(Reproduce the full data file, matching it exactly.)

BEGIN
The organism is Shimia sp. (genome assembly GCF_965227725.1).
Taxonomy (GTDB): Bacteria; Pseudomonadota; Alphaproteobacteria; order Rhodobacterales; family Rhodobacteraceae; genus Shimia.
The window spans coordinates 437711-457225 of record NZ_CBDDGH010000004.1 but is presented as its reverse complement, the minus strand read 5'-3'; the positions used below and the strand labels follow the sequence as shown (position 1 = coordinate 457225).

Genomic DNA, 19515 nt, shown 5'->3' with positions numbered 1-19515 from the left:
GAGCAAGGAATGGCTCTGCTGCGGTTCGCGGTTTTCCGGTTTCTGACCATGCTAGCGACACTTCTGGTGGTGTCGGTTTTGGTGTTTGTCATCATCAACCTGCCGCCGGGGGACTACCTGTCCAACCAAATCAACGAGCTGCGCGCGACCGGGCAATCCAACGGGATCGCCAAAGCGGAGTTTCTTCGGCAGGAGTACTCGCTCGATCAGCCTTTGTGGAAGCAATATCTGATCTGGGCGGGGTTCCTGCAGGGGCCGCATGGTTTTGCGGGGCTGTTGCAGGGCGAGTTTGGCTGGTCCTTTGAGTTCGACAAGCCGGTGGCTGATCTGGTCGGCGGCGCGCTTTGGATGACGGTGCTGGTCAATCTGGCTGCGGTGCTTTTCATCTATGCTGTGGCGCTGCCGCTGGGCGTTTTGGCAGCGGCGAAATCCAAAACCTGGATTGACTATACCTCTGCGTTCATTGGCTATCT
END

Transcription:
The organism is Shimia sp. (genome assembly GCF_965227725.1).
Taxonomy (GTDB): Bacteria; Pseudomonadota; Alphaproteobacteria; order Rhodobacterales; family Rhodobacteraceae; genus Shimia.
The window spans coordinates 437711-457225 of record NZ_CBDDGH010000004.1 but is presented as its reverse complement, the minus strand read 5'-3'; the positions used below and the strand labels follow the sequence as shown (position 1 = coordinate 457225).

Genomic DNA, 19515 nt, shown 5'->3' with positions numbered 1-19515 from the left:
GAGCAAGGAATGGCTCTGCTGCGGTTCGCGGTTTTCCGGTTTCTGACCATGCTAGCGACACTTCTGGTGGTGTCGGTTTTGGTGTTTGTCATCATCAACCTGCCGCCGGGGGACTACCTGTCCAACCAAATCAACGAGCTGCGCGCGACCGGGCAATCCAACGGGATCGCCAAAGCGGAGTTTCTTCGGCAGGAGTACTCGCTCGATCAGCCTTTGTGGAAGCAATATCTGATCTGGGCGGGGTTCCTGCAGGGGCCGCATGGTTTTGCGGGGCTGTTGCAGGGCGAGTTTGGCTGGTCCTTTGAGTTCGACAAGCCGGTGGCTGATCTGGTCGGCGGCGCGCTTTGGATGACGGTGCTGGTCAATCTGGCTGCGGTGCTTTTCATCTATGCTGTGGCGCTGCCGCTGGGCGTTTTGGCAGCGGCGAAATCCAAAACCTGGATTGACTATACCTCTGCGTTCATTGGCTATCT